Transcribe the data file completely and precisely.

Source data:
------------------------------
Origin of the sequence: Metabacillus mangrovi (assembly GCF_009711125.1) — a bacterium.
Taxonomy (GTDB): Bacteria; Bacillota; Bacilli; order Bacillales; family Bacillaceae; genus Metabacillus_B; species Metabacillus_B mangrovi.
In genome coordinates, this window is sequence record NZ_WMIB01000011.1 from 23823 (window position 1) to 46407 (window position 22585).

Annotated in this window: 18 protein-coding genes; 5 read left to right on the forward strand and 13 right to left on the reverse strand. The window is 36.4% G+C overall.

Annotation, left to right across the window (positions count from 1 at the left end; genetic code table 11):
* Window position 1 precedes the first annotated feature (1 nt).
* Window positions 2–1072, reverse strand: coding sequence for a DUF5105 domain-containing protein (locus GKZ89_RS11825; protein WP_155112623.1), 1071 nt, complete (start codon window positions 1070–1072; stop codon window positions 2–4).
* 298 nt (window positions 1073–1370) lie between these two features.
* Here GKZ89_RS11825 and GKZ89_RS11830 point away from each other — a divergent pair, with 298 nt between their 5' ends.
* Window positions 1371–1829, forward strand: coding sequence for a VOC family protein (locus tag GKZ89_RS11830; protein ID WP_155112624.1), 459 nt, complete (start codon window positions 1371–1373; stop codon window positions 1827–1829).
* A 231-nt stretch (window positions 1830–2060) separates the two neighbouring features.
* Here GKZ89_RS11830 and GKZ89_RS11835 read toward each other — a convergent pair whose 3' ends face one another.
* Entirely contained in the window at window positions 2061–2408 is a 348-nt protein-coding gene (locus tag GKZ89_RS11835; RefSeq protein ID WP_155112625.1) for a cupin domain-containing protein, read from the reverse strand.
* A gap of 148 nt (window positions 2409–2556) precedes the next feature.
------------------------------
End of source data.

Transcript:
Origin of the sequence: Metabacillus mangrovi (assembly GCF_009711125.1) — a bacterium.
Taxonomy (GTDB): Bacteria; Bacillota; Bacilli; order Bacillales; family Bacillaceae; genus Metabacillus_B; species Metabacillus_B mangrovi.
In genome coordinates, this window is sequence record NZ_WMIB01000011.1 from 23823 (window position 1) to 46407 (window position 22585).

Annotated in this window: 18 protein-coding genes; 5 read left to right on the forward strand and 13 right to left on the reverse strand. The window is 36.4% G+C overall.

Annotation, left to right across the window (positions count from 1 at the left end; genetic code table 11):
* Window position 1 precedes the first annotated feature (1 nt).
* Window positions 2–1072, reverse strand: coding sequence for a DUF5105 domain-containing protein (locus GKZ89_RS11825; protein WP_155112623.1), 1071 nt, complete (start codon window positions 1070–1072; stop codon window positions 2–4).
* 298 nt (window positions 1073–1370) lie between these two features.
* Here GKZ89_RS11825 and GKZ89_RS11830 point away from each other — a divergent pair, with 298 nt between their 5' ends.
* Window positions 1371–1829, forward strand: coding sequence for a VOC family protein (locus tag GKZ89_RS11830; protein ID WP_155112624.1), 459 nt, complete (start codon window positions 1371–1373; stop codon window positions 1827–1829).
* A 231-nt stretch (window positions 1830–2060) separates the two neighbouring features.
* Here GKZ89_RS11830 and GKZ89_RS11835 read toward each other — a convergent pair whose 3' ends face one another.
* Entirely contained in the window at window positions 2061–2408 is a 348-nt protein-coding gene (locus tag GKZ89_RS11835; RefSeq protein ID WP_155112625.1) for a cupin domain-containing protein, read from the reverse strand.
* A gap of 148 nt (window positions 2409–2556) precedes the next feature.